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Birds behaviour winner: Land of the Eagle by Audun Rikardsen, Norway. High on a ledge, on the coast near his home in northern Norway, Rikardsen carefully positioned an old tree branch that he hoped would make a perfect golden eagle lookout. To this, he bolted a tripod head with a camera, flashes and motion sensor attached, and built himself a hide a short distance away. From time to time, he left road‑kill carrion nearby. Very gradually – over the next three years – a golden eagle got used to the camera and started to use the branch regularly to survey the coast below. (Photo by Audun Rikardsen/2019 Wildlife Photographer of the Year)

Birds behaviour winner: Land of the Eagle by Audun Rikardsen, Norway. High on a ledge, on the coast near his home in northern Norway, Rikardsen carefully positioned an old tree branch that he hoped would make a perfect golden eagle lookout. To this, he bolted a tripod head with a camera, flashes and motion sensor attached, and built himself a hide a short distance away. From time to time, he left road‑kill carrion nearby. Very gradually – over the next three years – a golden eagle got used to the camera and started to use the branch regularly to survey the coast below. (Photo by Audun Rikardsen/2019 Wildlife Photographer of the Year)
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17 Oct 2019 00:03:00
Hidden Britain category winner. Garden Spider by Alan Smith from Reading, Berkshire. (Photo by Alan Smith/British Wildlife Photography Awards/PA Wire Press Association)

Hidden Britain category winner. Garden Spider by Alan Smith from Reading, Berkshire. (Photo by Alan Smith/British Wildlife Photography Awards/PA Wire Press Association)
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25 Sep 2019 00:03:00
A lone male cheetah is set upon by a pack of African wild dogs. Peter Haygarth had been following the dogs as they hunted in Zimanga Private Game Reserve in KwaZulu-Natal, South Africa. On first encountering the cheetah, the dogs were wary, but as the rest of the pack arrived, their confidence grew and they began to encircle the cat. Peter kept his focus on the cat’s face. In a few minutes the spat was over as the cheetah fled. (Behaviour: mammals category). (Photo by Peter Haygarth)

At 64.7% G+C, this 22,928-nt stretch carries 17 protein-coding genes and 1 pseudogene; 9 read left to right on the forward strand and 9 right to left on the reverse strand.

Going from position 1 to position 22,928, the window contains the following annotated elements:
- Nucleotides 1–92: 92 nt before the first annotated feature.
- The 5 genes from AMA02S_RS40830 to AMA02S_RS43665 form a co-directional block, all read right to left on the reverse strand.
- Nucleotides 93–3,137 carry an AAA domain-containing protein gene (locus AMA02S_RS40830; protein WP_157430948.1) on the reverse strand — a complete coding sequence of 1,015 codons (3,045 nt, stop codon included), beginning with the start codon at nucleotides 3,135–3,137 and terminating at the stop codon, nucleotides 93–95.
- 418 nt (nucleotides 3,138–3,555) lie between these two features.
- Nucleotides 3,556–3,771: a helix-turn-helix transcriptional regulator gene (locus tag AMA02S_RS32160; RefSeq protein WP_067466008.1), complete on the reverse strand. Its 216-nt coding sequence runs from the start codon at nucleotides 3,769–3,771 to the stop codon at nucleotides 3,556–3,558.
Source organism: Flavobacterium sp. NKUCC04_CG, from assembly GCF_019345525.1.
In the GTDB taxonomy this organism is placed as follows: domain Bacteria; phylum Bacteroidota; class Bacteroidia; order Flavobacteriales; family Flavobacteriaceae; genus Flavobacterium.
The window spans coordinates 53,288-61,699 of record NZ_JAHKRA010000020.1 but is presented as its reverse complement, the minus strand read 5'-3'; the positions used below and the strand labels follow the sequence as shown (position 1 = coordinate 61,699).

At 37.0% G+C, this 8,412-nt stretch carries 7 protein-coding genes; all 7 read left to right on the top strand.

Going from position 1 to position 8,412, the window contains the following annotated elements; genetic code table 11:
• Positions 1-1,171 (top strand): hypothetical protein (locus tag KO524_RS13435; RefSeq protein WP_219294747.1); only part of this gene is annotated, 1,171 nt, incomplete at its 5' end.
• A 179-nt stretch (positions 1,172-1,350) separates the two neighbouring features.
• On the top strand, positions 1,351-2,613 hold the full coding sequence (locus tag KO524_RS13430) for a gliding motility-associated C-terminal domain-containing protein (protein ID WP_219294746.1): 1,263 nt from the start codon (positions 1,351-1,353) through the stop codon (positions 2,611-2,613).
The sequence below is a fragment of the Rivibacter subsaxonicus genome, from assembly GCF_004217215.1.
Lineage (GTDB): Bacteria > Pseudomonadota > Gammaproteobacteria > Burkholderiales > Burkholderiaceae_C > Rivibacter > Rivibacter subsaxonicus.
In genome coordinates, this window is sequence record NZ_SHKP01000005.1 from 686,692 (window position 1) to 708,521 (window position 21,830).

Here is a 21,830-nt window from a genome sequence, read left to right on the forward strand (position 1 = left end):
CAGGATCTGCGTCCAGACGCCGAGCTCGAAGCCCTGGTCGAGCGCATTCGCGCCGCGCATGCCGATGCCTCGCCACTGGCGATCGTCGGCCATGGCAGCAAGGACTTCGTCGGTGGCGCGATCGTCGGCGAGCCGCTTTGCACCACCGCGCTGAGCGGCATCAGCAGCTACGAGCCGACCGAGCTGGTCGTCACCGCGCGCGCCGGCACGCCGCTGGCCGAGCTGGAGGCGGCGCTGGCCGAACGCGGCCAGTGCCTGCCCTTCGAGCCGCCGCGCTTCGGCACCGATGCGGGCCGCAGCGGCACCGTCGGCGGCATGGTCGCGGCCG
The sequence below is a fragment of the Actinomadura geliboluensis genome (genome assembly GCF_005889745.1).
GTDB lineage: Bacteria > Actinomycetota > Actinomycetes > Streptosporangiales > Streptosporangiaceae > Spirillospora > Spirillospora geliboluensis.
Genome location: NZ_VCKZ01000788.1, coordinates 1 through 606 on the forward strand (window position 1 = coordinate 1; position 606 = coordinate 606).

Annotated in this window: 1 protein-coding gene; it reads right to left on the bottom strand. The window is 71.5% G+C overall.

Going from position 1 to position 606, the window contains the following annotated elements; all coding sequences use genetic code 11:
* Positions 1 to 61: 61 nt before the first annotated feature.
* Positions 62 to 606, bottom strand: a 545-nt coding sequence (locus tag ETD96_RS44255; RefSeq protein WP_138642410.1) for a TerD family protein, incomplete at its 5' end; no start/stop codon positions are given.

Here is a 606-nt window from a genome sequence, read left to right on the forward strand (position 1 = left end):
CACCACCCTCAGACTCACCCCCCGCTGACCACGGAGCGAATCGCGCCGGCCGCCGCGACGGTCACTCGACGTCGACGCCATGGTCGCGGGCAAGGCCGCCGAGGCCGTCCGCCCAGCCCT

A lone male cheetah is set upon by a pack of African wild dogs. Peter Haygarth had been following the dogs as they hunted in Zimanga Private Game Reserve in KwaZulu-Natal, South Africa. On first encountering the cheetah, the dogs were wary, but as the rest of the pack arrived, their confidence grew and they began to encircle the cat. Peter kept his focus on the cat’s face. In a few minutes the spat was over as the cheetah fled. (Behaviour: mammals category). (Photo by Peter Haygarth)
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10 Sep 2019 00:03:00
Coast and marine winner: Storm Gull (Lesser black-backed gull), New Haven, East Sussex. (Photo by Craig Denford/British Wildlife Photography Awards)

Coast and marine winner: Storm Gull (Lesser black-backed gull), New Haven, East Sussex. (Photo by Craig Denford/British Wildlife Photography Awards)
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07 Nov 2018 00:05:00
Bloodthirsty by Thomas P Peschak, Germany/South Africa — winner, Behaviour: birds. When rations run short on Wolf Island, in the remote northern Galápagos, the sharp-beaked ground finches become vampires. Their sitting targets are Nazca boobies and other large birds. The finches rely on a scant diet of seeds and insects, which regularly dries up, so they drink blood to survive. ‘I’ve seen more than half a dozen finches drinking from a single Nazca booby,’ says Tom. Rather than leave their nests the boobies tolerate the vampires, and the blood loss doesn’t seem to cause permanent harm. (Photo by Thomas P Peschak/2018 Wildlife Photographer of the Year)